On this day in Tudor history, 17th October 1586, in the reign of Queen Elizabeth I, the poet, courtier and soldier, Sir Philip Sidney, died as a result of an injury inflicted by the Spanish forces at the Battle of Zutphen in the Netherlands.
Sir Philip Sidney is known for his literary works, which include "Astrophel and Stella", which was inspired by his sweetheart, Lady Penelope Devereux, "The Arcadia” and “A Defense of Poetry.
Sidney was lucky to escape the St Bartholomew's Day Massacre in Paris, but was shot in the thigh at the Battle of Zupthen and died twenty-six days later.
You can read his work "Astrophel and Stella" at http://www.theotherpages.org/poems/sidney01.html and you can find out more about Philip Sidney in his The History of Parliament bio at https://www.historyofparliamentonline.org/volume/1558-1603/member/sidney-philip-1554-86
Also on this day in history:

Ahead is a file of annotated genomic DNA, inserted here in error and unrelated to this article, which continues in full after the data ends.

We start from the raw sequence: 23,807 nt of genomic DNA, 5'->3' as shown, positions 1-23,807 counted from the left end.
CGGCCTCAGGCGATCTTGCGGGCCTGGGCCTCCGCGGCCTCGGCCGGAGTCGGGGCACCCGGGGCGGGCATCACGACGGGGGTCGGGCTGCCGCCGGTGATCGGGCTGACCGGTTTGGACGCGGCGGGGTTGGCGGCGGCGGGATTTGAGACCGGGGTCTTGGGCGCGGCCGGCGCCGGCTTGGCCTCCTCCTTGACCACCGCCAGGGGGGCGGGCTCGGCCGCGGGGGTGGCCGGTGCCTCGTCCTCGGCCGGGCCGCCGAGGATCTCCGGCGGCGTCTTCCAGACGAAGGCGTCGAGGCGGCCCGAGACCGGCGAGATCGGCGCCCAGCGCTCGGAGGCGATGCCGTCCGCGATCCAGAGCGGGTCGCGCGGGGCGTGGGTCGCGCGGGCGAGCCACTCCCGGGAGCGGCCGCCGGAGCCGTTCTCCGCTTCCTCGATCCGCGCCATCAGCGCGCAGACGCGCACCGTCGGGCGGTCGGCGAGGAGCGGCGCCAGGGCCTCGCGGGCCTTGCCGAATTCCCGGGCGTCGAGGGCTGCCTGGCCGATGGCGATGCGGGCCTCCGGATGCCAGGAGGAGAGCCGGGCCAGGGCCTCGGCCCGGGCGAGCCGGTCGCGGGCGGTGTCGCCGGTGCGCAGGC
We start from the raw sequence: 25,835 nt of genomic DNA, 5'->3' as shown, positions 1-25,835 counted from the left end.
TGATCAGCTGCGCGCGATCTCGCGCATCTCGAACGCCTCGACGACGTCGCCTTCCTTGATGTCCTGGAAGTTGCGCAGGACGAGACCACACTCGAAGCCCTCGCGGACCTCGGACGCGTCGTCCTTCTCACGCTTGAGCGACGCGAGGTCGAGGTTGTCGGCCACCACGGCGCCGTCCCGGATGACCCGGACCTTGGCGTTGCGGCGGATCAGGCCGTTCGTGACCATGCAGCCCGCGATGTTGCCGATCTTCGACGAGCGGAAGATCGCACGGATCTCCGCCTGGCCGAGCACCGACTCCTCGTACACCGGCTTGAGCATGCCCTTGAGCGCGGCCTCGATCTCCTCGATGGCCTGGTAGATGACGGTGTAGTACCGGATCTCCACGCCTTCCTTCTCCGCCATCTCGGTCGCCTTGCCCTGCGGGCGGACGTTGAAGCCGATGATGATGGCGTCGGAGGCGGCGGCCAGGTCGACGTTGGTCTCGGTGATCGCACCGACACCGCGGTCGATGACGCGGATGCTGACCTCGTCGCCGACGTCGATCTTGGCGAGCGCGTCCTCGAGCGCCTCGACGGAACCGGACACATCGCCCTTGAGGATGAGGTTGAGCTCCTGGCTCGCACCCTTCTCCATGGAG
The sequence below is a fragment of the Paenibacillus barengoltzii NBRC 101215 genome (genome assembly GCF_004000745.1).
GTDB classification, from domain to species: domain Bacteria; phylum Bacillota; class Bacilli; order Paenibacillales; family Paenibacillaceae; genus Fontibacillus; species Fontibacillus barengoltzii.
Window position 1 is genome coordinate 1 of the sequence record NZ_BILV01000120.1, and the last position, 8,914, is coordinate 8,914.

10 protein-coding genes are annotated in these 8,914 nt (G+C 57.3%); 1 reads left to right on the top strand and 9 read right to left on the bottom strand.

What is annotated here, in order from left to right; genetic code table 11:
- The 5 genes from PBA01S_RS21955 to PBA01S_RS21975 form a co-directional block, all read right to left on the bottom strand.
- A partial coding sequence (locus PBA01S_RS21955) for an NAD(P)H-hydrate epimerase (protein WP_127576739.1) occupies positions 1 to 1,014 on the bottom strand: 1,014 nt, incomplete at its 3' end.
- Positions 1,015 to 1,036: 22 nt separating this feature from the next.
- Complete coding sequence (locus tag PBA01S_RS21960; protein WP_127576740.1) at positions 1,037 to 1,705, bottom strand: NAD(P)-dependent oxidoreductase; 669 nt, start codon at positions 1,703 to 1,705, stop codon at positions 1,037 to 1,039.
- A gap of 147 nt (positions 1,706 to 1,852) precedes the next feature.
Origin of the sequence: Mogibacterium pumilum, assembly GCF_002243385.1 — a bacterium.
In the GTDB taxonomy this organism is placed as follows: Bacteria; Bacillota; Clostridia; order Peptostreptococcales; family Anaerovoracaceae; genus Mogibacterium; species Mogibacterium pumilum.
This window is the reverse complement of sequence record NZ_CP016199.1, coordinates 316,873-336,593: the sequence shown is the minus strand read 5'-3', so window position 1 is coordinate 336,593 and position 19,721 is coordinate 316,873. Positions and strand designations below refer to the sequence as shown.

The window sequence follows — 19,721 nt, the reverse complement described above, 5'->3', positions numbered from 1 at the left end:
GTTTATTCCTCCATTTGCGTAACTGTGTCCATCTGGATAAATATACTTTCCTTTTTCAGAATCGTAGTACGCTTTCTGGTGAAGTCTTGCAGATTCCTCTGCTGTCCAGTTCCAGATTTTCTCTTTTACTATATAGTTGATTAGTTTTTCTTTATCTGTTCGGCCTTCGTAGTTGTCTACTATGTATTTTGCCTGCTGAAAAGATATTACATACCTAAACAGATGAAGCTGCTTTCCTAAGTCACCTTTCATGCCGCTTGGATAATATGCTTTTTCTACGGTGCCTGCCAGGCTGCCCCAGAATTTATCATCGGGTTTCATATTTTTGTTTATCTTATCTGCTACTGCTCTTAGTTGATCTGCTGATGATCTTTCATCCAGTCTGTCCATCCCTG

- 1560 – Baptism of Walter Marsh, spy and Protestant martyr, at St Stephen's Church, Coleman Street, London. Marsh was burned to death in Rome’s Campo dei Fiori after having his tongue and hands cut off. He had been accused of being paid by Elizabeth I to spy on Catholics and showing contempt for the Eucharist. Find out more in my Claire Chats talk on him - click here.
- 1592 – Death of Frances Brooke, Lady Cobham, wife of William Brooke, 10th Baron Cobham. She was buried at Cobham. Lady Cobham is known for being featured in the famous Elizabethan family portrait, The Cobham Family (1567). She served Elizabeth I as Mistress of the Robes and Lady of the Bedchamber.
- 1595 – Death of Sir Thomas Heneage, courtier and politician, at the Savoy. He was buried at St Paul's Cathedral, in the Lady Chapel. Heneage served Elizabeth I as a member of Parliament, gentleman of the Privy Chamber, Vice-Chamberlain of the Household, Privy Councillor and Chancellor of the Duchy of Lancaster.